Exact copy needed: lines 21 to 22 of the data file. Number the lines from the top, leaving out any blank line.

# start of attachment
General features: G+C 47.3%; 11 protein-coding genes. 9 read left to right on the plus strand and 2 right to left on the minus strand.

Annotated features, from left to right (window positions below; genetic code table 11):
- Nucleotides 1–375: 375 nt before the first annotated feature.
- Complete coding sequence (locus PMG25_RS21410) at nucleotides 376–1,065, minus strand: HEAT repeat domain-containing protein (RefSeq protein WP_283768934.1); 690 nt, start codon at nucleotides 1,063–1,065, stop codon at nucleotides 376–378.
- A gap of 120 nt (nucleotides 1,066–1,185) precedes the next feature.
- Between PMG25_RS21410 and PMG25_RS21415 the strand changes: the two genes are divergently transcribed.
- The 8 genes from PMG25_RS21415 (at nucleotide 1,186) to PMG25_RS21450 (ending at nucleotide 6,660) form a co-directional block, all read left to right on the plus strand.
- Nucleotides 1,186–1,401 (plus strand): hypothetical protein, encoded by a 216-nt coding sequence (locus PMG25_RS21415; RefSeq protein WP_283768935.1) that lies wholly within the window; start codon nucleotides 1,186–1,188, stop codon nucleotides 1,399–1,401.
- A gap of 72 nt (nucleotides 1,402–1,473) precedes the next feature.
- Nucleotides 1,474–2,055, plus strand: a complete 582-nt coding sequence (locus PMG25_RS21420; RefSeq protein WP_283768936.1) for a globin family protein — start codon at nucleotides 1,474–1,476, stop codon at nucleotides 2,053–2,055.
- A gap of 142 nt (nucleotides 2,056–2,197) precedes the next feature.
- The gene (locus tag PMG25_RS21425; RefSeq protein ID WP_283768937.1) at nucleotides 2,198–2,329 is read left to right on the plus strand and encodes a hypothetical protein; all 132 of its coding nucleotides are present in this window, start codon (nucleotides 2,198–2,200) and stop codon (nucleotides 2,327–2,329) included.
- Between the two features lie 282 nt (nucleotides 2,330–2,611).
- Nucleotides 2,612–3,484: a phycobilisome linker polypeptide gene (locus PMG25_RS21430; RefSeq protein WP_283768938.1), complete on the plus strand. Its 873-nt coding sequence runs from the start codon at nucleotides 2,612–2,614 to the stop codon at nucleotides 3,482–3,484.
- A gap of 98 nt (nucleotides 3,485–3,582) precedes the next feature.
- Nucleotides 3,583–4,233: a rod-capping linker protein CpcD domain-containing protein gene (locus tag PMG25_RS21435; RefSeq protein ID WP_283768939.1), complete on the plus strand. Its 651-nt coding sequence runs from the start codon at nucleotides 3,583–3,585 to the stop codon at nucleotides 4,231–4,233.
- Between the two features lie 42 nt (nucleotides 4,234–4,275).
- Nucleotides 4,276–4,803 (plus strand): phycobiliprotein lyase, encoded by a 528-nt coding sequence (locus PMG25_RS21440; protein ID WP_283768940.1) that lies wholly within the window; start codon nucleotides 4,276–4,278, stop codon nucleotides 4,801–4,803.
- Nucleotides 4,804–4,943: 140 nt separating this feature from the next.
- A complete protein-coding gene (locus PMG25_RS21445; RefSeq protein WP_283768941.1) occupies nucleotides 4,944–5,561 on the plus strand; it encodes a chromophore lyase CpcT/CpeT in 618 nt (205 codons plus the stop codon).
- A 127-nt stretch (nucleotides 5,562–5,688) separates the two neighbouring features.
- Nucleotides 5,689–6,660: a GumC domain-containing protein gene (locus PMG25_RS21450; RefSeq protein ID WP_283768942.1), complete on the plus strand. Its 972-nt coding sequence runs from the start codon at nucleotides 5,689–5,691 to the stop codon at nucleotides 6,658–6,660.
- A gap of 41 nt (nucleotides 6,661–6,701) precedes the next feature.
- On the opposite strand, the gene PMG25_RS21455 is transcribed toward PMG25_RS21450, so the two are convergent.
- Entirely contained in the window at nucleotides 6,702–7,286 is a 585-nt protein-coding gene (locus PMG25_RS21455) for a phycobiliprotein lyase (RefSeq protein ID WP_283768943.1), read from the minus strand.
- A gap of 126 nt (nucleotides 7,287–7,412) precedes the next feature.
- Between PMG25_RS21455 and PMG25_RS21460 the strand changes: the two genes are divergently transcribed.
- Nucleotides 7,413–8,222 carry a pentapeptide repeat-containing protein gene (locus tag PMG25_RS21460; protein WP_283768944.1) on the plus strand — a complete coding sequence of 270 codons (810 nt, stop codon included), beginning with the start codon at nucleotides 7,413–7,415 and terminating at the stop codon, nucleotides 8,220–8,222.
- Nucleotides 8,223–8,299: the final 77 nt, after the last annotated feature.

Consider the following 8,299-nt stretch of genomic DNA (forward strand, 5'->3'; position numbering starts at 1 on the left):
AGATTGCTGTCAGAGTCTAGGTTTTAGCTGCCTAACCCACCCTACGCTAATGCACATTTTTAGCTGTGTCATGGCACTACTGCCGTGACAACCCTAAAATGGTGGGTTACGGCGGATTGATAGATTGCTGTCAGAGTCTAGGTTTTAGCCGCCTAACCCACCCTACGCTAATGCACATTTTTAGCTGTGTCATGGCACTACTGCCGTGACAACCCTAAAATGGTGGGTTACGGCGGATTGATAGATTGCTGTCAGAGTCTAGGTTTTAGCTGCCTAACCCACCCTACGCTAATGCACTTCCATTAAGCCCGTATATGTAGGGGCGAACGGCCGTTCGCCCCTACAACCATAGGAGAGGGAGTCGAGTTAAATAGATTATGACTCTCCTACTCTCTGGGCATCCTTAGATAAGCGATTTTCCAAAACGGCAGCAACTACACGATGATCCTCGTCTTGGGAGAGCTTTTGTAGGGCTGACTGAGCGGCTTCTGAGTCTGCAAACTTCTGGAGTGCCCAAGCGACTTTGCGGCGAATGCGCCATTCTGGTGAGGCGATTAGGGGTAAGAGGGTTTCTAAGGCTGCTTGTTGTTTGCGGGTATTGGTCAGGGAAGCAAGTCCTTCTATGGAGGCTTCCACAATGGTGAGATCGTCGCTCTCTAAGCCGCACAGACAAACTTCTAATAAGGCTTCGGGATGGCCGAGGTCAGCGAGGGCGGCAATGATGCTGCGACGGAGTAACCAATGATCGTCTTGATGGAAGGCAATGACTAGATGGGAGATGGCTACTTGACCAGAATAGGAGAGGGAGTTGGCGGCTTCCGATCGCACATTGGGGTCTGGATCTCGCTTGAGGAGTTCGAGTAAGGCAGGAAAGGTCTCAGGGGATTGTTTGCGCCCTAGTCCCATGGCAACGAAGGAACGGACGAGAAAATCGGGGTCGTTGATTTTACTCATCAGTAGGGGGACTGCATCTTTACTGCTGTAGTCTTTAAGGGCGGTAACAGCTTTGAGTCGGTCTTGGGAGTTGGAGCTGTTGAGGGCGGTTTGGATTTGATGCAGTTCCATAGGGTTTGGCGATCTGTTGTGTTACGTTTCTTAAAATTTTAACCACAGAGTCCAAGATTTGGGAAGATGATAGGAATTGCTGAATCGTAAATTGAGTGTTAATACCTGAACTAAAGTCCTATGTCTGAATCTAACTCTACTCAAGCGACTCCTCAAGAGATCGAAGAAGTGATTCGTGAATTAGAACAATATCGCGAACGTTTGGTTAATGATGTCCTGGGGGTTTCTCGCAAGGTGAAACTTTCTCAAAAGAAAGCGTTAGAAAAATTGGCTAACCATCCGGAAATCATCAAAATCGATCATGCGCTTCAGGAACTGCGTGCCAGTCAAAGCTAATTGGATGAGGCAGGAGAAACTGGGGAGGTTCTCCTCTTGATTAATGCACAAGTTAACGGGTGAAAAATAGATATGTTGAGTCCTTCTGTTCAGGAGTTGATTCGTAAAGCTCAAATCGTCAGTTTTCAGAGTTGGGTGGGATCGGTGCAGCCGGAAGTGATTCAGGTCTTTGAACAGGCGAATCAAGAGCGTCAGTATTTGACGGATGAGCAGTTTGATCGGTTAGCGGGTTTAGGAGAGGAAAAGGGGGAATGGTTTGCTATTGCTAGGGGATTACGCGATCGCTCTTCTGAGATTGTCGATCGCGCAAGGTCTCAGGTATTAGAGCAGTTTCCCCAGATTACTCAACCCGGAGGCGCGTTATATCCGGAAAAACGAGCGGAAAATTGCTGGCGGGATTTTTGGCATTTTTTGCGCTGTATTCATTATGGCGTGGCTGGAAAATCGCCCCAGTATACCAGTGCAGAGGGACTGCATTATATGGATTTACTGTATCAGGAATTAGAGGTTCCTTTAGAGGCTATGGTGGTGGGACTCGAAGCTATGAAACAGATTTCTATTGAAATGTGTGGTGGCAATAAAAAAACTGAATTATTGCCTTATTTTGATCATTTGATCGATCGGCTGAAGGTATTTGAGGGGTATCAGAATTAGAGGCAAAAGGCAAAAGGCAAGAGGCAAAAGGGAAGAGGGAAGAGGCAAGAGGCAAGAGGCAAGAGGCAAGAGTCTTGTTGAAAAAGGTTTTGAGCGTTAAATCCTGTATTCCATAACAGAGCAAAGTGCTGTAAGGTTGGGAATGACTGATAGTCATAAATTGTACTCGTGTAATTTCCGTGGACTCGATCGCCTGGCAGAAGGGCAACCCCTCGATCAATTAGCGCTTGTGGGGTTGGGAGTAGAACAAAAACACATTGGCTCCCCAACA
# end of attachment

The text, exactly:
- A 127-nt stretch (nucleotides 5,562–5,688) separates the two neighbouring features.
- Nucleotides 5,689–6,660: a GumC domain-containing protein gene (locus PMG25_RS21450; RefSeq protein ID WP_283768942.1), complete on the plus strand. Its 972-nt coding sequence runs from the start codon at nucleotides 5,689–5,691 to the stop codon at nucleotides 6,658–6,660.